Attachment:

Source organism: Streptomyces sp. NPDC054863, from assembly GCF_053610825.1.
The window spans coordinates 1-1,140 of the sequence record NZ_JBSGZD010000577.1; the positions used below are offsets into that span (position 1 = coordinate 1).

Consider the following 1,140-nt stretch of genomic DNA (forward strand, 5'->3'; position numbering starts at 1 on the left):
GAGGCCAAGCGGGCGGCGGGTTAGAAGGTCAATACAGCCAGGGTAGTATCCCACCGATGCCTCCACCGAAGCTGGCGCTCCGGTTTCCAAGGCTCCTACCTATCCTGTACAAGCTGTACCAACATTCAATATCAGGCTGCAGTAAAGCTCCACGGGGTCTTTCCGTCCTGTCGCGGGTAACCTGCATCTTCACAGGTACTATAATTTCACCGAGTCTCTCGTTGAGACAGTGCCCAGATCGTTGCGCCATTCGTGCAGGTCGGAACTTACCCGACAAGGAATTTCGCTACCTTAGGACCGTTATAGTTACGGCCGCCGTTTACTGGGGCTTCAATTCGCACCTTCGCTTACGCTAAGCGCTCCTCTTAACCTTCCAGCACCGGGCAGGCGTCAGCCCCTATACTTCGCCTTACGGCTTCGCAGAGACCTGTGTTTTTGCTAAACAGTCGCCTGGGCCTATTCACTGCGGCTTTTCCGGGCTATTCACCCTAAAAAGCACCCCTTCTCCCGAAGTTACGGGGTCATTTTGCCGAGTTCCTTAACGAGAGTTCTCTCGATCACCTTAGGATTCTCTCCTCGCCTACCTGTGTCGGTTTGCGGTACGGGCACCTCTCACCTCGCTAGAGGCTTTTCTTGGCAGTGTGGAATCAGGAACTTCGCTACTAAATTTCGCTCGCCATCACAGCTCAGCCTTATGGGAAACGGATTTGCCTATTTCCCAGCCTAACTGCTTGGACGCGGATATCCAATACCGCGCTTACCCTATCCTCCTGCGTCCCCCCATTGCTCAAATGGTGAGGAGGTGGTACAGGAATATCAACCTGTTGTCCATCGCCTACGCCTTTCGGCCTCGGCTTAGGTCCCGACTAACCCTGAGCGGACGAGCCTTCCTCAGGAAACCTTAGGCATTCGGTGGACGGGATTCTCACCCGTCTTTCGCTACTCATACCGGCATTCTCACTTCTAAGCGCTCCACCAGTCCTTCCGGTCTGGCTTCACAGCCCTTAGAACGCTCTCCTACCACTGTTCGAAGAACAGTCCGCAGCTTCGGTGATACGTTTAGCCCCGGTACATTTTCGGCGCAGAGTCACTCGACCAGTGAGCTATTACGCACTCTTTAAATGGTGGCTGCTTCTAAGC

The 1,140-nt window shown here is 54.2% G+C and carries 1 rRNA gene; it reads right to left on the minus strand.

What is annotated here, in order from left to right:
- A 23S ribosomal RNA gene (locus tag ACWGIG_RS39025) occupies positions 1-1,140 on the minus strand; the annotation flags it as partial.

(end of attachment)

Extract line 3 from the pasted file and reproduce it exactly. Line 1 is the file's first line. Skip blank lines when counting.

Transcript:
Consider the following 1,140-nt stretch of genomic DNA (forward strand, 5'->3'; position numbering starts at 1 on the left):